It’s the last Thursday in March and that means This Month in Birding. It's the first of 2021 that can officially, meteorologically, and birdingly, be said to be in spring, even if that spring is tumbling in like an awkward albatross landing. And to this first spring panel of 2021 we welcome three excellent birders Nicole Jackson of Black in Nationa…
 
Spring is here and birders across North America, including new pandemic birders for whom this might be their very first spring migration as a birder, are looking forward to birds return. And to help them along, we're starting a new regular feature on the American Birding Podcast, an identification roundtable. This time we welcome Field Guides early…
 
Birding editor Ted Floyd and host Nate Swick try something a little different this time around. They went birding, each in their respective neighborhoods, and come back together to talk about it. Join them as they wend their way through sparrows, crows, and Bushtits of their homes, with a detour into gannets and gulls (which neither saw). It's bird…
 
GPS devices have been a boon for migratory bird research, and it seems that every year a new species gets a turn in the spotlight. This year, it's the amazing Common Nighthawk's turn. Our guest this week is Elly Knight, a researcher at the University of Alberta in Edmonton and the leader an initiative to describe the migration of Common Nighthawks,…
 
It’s the last Thursday in February and that means it’s time for This Month in Birding! We're pleased to welcome some birding friends to talk about the birding news of the month, and in this month maybe more than most, we need each other. February's winning panel consists of Jennie Duberstein of Sonoran Joint Venture, Jordan Rutter of the American B…
 
One of the most underrated bird stories of the last few years, has been the rapid decline of the resident Florida subspecies of Grasshopper Sparrow. In 2017, that population reached a record low of 75 wild birds, and many thought it would fade into extinction much like Dusky Seaside Sparrow before it. But a working group of biologists and conservat…
 
The year 2020 was an especially difficult one for many of us, but for writer and birder Rebecca Heisman, perhaps more than most. In addition to the responsibilities of being the parent of a young child in a year of pandemic, she dealt with a cancer diagnosis that upturned what was already something of a turbulent year. Through it all, birds became,…
 
Pity the poor cowbird. Under-appreciated at best and outright hated at worst, the cowbird and its nest parasitic ways certain lend themselves to strong opinions. But it is a remarkable bird in its own right, capable of amazing developmental feats that allow it to fit into its very odd niche. Ornithologist Sarah Winnicki of the University of Illinoi…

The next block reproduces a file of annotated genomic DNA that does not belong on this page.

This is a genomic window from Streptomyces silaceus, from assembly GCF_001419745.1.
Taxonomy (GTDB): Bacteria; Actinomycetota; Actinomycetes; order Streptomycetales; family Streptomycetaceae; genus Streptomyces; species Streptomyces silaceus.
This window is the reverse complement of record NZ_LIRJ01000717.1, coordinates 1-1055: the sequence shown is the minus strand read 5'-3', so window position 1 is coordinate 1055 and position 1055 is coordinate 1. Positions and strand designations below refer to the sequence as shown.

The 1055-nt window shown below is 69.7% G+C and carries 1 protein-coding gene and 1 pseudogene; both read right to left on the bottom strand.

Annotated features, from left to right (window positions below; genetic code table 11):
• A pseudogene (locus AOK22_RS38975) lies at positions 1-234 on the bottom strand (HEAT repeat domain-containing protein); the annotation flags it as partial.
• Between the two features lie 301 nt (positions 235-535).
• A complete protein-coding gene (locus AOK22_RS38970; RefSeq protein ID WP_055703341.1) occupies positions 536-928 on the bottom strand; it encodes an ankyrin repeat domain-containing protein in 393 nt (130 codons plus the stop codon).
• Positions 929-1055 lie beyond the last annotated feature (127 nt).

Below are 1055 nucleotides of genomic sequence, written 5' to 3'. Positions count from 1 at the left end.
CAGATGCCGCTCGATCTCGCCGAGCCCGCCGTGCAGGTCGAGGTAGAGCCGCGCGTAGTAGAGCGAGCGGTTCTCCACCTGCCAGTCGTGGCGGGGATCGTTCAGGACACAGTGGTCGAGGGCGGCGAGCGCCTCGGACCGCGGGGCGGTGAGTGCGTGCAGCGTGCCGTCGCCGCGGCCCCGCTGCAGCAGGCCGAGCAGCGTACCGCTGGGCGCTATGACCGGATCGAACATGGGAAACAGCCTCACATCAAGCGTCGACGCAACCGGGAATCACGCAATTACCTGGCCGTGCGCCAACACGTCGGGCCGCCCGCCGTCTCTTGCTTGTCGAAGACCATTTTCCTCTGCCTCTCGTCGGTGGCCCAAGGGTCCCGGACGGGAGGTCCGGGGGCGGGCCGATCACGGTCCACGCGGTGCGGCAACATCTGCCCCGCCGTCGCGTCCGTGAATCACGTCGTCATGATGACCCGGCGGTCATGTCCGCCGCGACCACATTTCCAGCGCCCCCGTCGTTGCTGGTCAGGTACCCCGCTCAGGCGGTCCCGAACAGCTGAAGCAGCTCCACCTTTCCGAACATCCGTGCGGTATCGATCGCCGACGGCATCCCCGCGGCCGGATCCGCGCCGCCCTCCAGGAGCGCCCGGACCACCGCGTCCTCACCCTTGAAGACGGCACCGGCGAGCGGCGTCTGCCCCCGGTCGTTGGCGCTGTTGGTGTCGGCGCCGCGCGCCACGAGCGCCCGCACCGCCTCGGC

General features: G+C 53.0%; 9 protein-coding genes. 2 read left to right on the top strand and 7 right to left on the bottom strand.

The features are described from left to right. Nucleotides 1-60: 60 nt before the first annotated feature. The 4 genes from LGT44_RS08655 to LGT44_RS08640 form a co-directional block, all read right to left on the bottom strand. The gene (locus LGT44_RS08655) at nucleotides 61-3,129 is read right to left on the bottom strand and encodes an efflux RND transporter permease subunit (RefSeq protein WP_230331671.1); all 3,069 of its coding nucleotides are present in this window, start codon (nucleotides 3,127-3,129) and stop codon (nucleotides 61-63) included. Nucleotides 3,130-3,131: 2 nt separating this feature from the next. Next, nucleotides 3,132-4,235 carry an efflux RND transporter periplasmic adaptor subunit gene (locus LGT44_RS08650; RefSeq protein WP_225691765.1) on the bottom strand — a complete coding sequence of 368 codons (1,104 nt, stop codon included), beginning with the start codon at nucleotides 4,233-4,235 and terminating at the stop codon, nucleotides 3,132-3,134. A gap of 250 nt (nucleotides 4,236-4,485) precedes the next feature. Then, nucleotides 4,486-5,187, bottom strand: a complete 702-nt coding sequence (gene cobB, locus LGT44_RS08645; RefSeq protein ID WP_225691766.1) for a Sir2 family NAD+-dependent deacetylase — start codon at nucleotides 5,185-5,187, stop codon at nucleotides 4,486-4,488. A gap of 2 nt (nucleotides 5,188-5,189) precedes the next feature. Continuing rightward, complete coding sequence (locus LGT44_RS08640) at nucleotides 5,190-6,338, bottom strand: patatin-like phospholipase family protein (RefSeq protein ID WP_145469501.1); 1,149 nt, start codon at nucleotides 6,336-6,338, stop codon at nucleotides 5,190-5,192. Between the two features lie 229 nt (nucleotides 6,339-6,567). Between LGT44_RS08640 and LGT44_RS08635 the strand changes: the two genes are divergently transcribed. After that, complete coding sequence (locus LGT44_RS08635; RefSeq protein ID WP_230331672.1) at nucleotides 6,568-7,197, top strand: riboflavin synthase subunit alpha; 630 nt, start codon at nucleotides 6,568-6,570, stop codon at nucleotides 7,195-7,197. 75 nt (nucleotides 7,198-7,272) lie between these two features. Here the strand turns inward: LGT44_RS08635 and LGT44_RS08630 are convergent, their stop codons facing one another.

It's This Month in Birding for January 2021, and we start the new year off with a panel as impressive as Lady Gaga's gigantic bird pin. Guests including #cemeterybirder Danielle Belleny, host of Always Be Birdin' Sam DeJarnett, and host of Fowl Mouths podcast Sean Milnes talk Audubon internal issues, condor recovery in the northwest, weird birdy pr…
 
Long-time bird blog fans might remember Clare Kines and his blog The House and other Arctic Musings. It was was a familiar voice on the birding internet, with stories about the nature of Arctic Bay, Nunavut, on Baffin Island in the Canadian Arctic. Clare is still out there as a birder and photographer sharing stories and images of a part of the wor…
 
The wide open spaces of the North American west are frequently spotted with signs of human industrial energy production. Oil and gas wells, massive wind turbines, and the like are impossible to miss and impact, occasionally significantly, the birds that live in these vast prairie ecosystems. Dr Janet Ng studies the effects of this industrial incurs…
 
John Kricher is well known by anyone with an interest in tropical ecology. He's professer emeritus of biology at Wheaton College in Massachusetts and the author of many books, notably Tropical Ecology and A Neotropical Companion, re-released as A New Neotropical Companion in 2017. His most recent book, however, is about birds and their behavior, ap…
 
We didn't intend to make an episode this week, but friend of the podcast Jordan Rutter came to me and suggested that instead of the regular podcast we should do a special one where she interviews *me* for a change. So that's what we did. Enjoy and Happy New Year! ABA members are eligible for a 15% discount to Cornell Lab of Ornithology’s Birds of t…